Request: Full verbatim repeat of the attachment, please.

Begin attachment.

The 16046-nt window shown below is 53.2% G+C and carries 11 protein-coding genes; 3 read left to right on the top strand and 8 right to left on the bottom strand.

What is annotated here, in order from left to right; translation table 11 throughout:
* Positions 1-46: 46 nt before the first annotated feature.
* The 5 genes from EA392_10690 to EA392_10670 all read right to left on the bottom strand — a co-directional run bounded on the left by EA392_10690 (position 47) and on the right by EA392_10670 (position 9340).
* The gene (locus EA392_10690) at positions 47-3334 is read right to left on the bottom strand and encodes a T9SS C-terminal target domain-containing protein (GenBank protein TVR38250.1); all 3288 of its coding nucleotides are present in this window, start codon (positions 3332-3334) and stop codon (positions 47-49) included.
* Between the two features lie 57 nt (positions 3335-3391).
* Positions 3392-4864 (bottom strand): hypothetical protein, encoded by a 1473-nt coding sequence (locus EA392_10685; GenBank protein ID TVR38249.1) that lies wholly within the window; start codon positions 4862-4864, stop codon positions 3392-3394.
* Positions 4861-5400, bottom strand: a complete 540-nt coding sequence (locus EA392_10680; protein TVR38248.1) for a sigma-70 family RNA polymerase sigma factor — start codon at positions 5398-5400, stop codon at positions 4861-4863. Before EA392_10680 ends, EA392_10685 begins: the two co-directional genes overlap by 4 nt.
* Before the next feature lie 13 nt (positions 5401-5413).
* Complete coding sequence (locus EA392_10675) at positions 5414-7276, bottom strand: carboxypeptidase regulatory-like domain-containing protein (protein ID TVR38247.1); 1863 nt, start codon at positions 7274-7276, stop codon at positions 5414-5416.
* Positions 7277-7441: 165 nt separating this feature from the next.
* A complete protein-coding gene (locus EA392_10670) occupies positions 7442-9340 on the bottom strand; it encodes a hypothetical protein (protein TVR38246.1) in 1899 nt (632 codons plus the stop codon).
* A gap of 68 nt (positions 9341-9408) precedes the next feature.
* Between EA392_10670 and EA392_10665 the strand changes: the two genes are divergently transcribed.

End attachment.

The 16046-nt window shown below is 53.2% G+C and carries 11 protein-coding genes; 3 read left to right on the top strand and 8 right to left on the bottom strand.

What is annotated here, in order from left to right; translation table 11 throughout:
* Positions 1-46: 46 nt before the first annotated feature.
* The 5 genes from EA392_10690 to EA392_10670 all read right to left on the bottom strand — a co-directional run bounded on the left by EA392_10690 (position 47) and on the right by EA392_10670 (position 9340).
* The gene (locus EA392_10690) at positions 47-3334 is read right to left on the bottom strand and encodes a T9SS C-terminal target domain-containing protein (GenBank protein TVR38250.1); all 3288 of its coding nucleotides are present in this window, start codon (positions 3332-3334) and stop codon (positions 47-49) included.
* Between the two features lie 57 nt (positions 3335-3391).
* Positions 3392-4864 (bottom strand): hypothetical protein, encoded by a 1473-nt coding sequence (locus EA392_10685; GenBank protein ID TVR38249.1) that lies wholly within the window; start codon positions 4862-4864, stop codon positions 3392-3394.
* Positions 4861-5400, bottom strand: a complete 540-nt coding sequence (locus EA392_10680; protein TVR38248.1) for a sigma-70 family RNA polymerase sigma factor — start codon at positions 5398-5400, stop codon at positions 4861-4863. Before EA392_10680 ends, EA392_10685 begins: the two co-directional genes overlap by 4 nt.
* Before the next feature lie 13 nt (positions 5401-5413).
* Complete coding sequence (locus EA392_10675) at positions 5414-7276, bottom strand: carboxypeptidase regulatory-like domain-containing protein (protein ID TVR38247.1); 1863 nt, start codon at positions 7274-7276, stop codon at positions 5414-5416.
* Positions 7277-7441: 165 nt separating this feature from the next.
* A complete protein-coding gene (locus EA392_10670) occupies positions 7442-9340 on the bottom strand; it encodes a hypothetical protein (protein TVR38246.1) in 1899 nt (632 codons plus the stop codon).
* A gap of 68 nt (positions 9341-9408) precedes the next feature.
* Between EA392_10670 and EA392_10665 the strand changes: the two genes are divergently transcribed.